Walgreens adds clinical trials as building block of its health ecosystem

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Two weeks ago, Walgreens entered the $83 billion clinical trials market. The company now offers services around the design and execution of clinical trials to pharma companies.

Clinical trials are a major pain-point for the pharmaceutical industry. On average, they last nearly a decade and cost U.S. $1 billion. And nearly 80% of trials fail to meet their enrollment goals in the stated timeframes.

​​Walgreens is not the first pharmacy chain in the clinical trials market. Competitor CVS made the move last year.

Walgreens’ unfair advantage

To enter the market, Walgreens is leveraging the company's most important asset: its network of 9,000 stores. More than three out of four Americans live within five miles of a Walgreens store. Add to that digital access to patients and their data.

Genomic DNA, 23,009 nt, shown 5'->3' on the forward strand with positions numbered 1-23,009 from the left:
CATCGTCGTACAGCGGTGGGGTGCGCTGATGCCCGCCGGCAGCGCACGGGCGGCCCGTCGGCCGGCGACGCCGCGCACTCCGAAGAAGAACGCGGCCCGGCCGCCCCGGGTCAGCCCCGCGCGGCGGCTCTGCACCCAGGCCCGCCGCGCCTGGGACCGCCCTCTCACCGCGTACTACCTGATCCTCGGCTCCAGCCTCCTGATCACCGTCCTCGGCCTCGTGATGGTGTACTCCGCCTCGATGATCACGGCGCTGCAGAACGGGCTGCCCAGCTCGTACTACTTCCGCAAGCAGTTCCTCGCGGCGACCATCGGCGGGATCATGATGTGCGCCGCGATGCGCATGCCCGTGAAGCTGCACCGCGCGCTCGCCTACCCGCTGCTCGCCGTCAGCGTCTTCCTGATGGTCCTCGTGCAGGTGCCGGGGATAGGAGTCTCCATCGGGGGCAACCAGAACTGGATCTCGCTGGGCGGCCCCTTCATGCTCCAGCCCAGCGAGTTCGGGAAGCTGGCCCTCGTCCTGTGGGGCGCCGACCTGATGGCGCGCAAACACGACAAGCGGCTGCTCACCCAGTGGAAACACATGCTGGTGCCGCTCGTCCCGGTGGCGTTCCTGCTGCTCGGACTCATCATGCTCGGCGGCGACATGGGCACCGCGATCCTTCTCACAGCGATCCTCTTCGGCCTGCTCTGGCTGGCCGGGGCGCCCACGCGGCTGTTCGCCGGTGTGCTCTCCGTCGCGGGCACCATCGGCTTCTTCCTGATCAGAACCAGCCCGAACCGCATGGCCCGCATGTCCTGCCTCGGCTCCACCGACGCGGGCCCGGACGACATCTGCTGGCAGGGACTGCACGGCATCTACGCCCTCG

According to Ramita Tandon, head of the clinical trials business, Walgreens has access to more than 160 million customers and patients in the U.S. through its stores and the myWalgreens app.

The bigger picture: From pharmacy to health ecosystem

Walgreens has long been much more than a pharmacy. Today it is spreading into adjacent areas of the value chain.

 Last year, the company acquired a majority stake in home care provider CareCentrix and primary care company VillageMD

 Less well-remembered at Walgreens’ Deerfield, Illinois headquarters is certainly the deal with Theranos from 10 years ago. But even then it was clear that Walgreens is more than just a pharmacy.

 Walgreens' move shows once again that the established positionings in the healthcare industry are dissolving. 

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